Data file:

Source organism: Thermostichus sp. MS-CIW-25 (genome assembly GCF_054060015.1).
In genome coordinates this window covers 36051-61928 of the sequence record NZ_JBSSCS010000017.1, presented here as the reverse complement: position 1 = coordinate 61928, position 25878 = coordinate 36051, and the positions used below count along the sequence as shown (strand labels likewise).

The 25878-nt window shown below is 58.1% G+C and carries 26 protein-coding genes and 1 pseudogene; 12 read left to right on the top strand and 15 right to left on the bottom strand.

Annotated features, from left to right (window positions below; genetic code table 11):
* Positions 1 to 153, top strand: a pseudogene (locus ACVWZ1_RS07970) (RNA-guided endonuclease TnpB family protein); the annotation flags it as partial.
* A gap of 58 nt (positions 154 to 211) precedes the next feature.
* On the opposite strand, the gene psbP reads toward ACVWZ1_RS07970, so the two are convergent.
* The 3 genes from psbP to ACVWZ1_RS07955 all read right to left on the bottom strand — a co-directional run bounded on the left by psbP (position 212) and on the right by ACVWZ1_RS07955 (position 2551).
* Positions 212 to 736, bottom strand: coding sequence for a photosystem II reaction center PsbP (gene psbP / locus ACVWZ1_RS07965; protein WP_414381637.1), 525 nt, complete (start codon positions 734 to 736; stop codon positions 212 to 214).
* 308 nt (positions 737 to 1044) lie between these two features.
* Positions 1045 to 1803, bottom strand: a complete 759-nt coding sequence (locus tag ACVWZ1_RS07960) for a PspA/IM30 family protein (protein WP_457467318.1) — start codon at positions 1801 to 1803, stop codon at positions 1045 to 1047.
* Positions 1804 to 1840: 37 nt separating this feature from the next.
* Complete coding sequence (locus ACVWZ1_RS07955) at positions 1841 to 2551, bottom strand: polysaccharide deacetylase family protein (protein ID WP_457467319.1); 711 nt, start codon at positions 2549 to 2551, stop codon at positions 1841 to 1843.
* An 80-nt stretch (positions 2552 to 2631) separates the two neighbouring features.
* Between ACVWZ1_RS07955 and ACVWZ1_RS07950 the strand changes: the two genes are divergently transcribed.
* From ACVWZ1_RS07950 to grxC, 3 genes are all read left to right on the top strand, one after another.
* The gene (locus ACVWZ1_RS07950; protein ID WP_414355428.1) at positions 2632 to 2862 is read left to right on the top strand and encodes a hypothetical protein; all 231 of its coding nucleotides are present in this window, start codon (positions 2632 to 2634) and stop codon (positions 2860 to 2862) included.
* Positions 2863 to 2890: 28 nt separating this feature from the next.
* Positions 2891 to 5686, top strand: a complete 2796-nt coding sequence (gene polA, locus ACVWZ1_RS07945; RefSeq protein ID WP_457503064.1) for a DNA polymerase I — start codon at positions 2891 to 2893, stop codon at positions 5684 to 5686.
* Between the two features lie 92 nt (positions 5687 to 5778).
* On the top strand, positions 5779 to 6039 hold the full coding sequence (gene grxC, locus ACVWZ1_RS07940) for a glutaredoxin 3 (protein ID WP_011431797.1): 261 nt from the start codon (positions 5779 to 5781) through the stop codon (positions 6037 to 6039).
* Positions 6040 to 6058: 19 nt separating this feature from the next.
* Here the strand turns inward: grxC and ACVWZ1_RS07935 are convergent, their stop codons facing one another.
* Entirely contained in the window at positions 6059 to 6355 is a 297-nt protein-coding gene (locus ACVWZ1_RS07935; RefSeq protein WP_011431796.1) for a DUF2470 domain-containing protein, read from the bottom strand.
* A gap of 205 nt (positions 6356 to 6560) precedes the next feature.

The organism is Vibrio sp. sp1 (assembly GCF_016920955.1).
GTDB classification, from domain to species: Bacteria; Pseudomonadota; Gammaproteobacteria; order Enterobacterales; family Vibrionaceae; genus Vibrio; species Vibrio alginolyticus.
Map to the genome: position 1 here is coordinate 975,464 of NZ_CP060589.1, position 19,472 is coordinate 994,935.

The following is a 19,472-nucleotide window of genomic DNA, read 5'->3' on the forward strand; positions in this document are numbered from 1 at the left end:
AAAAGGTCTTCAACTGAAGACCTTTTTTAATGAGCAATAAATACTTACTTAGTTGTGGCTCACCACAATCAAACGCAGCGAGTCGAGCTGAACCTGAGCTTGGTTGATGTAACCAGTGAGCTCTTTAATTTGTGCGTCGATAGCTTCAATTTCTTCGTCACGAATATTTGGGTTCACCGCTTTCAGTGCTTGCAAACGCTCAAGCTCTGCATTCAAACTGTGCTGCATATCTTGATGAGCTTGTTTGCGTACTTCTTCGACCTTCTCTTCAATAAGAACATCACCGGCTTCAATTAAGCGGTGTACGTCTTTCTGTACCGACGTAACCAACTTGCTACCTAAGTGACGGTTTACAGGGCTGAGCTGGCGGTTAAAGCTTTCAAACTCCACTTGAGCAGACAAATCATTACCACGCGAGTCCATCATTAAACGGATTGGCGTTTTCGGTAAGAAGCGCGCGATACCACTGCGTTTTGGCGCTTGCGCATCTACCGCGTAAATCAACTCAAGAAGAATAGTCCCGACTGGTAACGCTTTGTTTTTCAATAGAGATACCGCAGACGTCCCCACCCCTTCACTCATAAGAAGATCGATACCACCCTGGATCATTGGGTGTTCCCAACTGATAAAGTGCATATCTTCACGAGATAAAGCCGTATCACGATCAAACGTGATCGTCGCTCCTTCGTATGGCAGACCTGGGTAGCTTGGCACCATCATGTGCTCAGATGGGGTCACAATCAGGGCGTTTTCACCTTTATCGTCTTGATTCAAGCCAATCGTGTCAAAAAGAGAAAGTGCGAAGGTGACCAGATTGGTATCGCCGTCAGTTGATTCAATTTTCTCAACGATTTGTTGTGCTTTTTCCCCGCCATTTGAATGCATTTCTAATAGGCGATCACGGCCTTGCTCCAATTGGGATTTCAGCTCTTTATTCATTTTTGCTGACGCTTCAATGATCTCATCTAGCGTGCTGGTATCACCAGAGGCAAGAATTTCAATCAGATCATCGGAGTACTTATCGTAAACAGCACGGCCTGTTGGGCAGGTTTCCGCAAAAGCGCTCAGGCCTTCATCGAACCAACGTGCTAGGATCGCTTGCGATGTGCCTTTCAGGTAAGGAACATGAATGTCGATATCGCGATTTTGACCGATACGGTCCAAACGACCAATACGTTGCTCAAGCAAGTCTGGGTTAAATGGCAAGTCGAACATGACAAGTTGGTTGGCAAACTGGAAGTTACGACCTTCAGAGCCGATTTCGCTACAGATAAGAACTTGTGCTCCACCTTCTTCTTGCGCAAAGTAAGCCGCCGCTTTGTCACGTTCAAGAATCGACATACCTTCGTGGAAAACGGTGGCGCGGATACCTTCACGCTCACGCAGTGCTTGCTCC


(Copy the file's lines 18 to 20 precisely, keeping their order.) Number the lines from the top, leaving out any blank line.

* Positions 2863 to 2890: 28 nt separating this feature from the next.
* Positions 2891 to 5686, top strand: a complete 2796-nt coding sequence (gene polA, locus ACVWZ1_RS07945; RefSeq protein ID WP_457503064.1) for a DNA polymerase I — start codon at positions 2891 to 2893, stop codon at positions 5684 to 5686.
* Between the two features lie 92 nt (positions 5687 to 5778).